infants and we know the size of the homo erectus birth canal and how big a
head could pass through it.

>>Because of this, apes still give birth with babies facing the mother.
> Perhaps apes recently evolved this feature. It seems that Trevathan
>is building a chain of events to suit her thesis. Wouldn't it have been
>easier for pre-humans to have retained this rather than to develop

You miss the most important thing. Bipedalism places constraints on the
size and shape of the pelvis. We would be unable to walk bipedally with an
ape pelvis (as indeed they are very uncomfortable when they stand upright)
Given the constraints, and the fact that there are no earlier (Miocene)
bipeds, the primitive primate pelvis was that of the chimps not that of Homo.

>>When do we see the 'human' pattern of birth presentation? With the
>>Australopithecines, we at least see a transitional pattern. Some
>>authorities believe that the Australopithecines gave birth with the fetus
>>facing the side, others think they had a human birth pattern. <
> The phrase "some authorities believe" is so overused in evolutionary
>literature it makes me nauseous. Conjecture cannot be used to support a
>thesis, at least not in the scientific method I learned.

I was the one who used that term. Would you prefer me to say "some
authorities have evidence that..." When I slip up from now on, interpret
that phrase in this light.

>>Of course we will never know if they helped each other give birth, but
>they could have used the help.

No, based upon observation of skeletons. All you have presented is your
personal incredulity. Some facts would be nice.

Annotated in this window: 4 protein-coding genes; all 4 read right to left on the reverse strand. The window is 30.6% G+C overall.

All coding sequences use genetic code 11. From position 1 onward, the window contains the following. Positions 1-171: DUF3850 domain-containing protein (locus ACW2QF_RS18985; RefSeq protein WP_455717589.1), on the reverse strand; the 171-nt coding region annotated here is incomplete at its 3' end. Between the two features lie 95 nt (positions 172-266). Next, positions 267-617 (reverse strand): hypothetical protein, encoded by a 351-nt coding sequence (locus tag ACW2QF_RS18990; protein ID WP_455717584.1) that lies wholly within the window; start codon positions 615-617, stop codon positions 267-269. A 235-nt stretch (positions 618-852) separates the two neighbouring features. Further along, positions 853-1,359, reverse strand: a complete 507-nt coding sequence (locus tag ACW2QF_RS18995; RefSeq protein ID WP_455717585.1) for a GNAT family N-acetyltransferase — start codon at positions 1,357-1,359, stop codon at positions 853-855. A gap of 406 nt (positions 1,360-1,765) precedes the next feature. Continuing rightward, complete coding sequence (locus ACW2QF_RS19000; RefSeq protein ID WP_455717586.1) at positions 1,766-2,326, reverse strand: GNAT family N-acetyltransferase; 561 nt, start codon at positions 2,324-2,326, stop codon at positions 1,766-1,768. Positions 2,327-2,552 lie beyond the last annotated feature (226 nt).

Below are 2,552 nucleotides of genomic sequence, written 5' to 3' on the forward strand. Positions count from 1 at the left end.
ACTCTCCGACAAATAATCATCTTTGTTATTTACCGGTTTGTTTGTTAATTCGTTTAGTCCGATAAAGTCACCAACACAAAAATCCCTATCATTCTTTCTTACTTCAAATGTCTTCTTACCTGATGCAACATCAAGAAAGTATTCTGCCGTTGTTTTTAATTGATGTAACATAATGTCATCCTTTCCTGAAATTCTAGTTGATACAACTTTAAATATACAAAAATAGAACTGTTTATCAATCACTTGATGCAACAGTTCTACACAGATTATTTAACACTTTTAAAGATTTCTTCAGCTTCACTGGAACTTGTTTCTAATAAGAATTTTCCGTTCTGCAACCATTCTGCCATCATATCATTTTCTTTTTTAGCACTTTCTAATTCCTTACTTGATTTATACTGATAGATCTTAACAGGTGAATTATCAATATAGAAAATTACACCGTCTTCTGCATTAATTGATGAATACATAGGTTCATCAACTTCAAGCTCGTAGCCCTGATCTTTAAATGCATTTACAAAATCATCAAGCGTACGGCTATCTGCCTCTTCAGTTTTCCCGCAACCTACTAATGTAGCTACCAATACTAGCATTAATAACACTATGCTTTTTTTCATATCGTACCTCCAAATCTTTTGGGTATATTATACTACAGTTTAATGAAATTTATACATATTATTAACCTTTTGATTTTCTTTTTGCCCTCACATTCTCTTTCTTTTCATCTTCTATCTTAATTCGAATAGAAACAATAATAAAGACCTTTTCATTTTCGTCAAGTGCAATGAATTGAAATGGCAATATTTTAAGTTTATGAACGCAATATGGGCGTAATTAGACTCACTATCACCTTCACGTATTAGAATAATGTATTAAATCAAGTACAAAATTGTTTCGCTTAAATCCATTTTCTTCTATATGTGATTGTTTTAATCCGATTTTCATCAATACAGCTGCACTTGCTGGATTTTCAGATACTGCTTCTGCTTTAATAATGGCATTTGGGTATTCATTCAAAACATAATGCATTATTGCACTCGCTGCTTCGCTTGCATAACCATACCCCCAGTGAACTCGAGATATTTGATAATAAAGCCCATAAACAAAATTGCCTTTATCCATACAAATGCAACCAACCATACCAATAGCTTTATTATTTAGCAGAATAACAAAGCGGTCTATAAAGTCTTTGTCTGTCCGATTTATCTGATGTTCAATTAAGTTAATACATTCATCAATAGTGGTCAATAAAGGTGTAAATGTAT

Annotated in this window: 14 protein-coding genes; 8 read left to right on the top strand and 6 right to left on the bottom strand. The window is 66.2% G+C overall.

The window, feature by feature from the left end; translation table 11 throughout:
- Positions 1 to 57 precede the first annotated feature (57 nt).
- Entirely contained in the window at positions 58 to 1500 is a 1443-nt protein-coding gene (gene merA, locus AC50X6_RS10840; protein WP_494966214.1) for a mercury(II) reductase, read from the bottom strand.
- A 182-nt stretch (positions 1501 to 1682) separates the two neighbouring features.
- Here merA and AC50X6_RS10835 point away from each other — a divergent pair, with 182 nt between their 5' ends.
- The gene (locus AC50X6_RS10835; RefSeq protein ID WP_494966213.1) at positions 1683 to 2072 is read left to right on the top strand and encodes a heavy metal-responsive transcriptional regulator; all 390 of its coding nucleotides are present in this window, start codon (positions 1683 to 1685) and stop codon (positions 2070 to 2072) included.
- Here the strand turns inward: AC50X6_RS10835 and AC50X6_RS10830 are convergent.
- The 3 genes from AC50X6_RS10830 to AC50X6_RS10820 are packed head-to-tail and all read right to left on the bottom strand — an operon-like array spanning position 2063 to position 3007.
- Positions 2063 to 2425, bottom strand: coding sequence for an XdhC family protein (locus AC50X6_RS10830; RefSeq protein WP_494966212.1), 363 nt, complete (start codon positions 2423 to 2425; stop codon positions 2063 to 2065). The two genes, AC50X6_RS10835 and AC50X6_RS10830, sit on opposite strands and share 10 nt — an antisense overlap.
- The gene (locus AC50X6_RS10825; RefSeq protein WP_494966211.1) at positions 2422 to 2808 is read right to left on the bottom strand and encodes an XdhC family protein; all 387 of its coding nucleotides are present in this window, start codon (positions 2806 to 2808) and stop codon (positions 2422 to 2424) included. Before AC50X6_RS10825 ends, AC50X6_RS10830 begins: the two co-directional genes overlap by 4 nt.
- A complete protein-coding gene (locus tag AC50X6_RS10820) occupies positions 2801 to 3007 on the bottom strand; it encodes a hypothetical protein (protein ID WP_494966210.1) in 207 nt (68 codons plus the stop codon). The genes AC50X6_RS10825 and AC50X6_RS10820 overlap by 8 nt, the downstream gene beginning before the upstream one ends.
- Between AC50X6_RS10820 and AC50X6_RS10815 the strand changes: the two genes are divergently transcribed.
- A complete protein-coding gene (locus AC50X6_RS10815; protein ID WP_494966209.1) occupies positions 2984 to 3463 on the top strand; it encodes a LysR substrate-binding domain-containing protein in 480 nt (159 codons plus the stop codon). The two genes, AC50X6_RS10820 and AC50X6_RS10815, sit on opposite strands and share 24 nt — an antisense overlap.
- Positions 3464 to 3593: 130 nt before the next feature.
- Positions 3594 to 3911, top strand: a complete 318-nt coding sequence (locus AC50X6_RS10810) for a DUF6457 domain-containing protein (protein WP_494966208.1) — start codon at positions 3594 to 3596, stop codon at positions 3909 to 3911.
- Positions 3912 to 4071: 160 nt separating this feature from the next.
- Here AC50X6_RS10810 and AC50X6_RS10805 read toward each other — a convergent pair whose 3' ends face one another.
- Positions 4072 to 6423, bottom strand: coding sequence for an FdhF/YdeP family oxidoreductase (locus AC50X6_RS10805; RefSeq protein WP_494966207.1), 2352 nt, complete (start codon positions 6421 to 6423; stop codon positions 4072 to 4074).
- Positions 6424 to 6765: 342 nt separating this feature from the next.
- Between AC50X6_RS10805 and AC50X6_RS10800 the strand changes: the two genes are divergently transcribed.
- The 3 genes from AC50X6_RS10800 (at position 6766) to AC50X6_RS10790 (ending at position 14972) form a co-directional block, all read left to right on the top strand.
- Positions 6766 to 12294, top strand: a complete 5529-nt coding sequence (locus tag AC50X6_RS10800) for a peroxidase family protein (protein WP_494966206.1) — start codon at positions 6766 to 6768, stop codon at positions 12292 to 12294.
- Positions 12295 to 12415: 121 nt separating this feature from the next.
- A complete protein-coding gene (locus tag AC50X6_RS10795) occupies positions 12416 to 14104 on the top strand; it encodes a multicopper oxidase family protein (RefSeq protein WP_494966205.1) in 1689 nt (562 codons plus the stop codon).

> I always resent being referred to as a species.

OK, there are no species. You and the monkey are one and the same and can
produce fertile offpsring. Happy? :-)

>To place the study of
>human behavior on the same plane as the study of animal behavior is a
>deceptive oversimplification based on a false premise. Mankind's identity
>is not found in its place as an extension of the animal kingdom. This is
>not self elevation it is common sense, for what scientist truly believes
>herself to be equal to an animal? The evolutionist says, in false
>humility, "the rest of the world better realize they are animals". And in
>that very act of definition she proves herself wrong.

Let me quote the Scripture:

Isaiah 29:16 Surely your turning of things upside down shall be esteemed
as the potter's clay: for shall the work say of him that made it, He made
me not? or shall the thing framed say of him that framed it, He had no

Isaiah 45:9 Woe unto him that striveth with his Maker! Let the potsherd
strive with the potsherds of the earth. Shall the clay say to him that
fashioneth it, What makest thou? or thy work, He hath no hands?

Romans 9:20 Nay but, O man, who art thou that repliest against God? Shall
the thing formed say to him that formed it, Why hast thou made me thus?
21 Hath not the potter power over the clay, of the same lump to make one
vessel unto honour, and another unto dishonour?

Those Christians who oppose evolution are exactly in this position,
especially since you can't find a single verse which says

"Animals give rise to animals after their kind" with animals as subject and
animals as object of the sentence. You simply can't find this anywhere in

Evolution does not mean that God didn't create us or isn't in control.

Adam, Apes and Anthropology
Foundation, Fall and Flood
& lots of creation/evolution information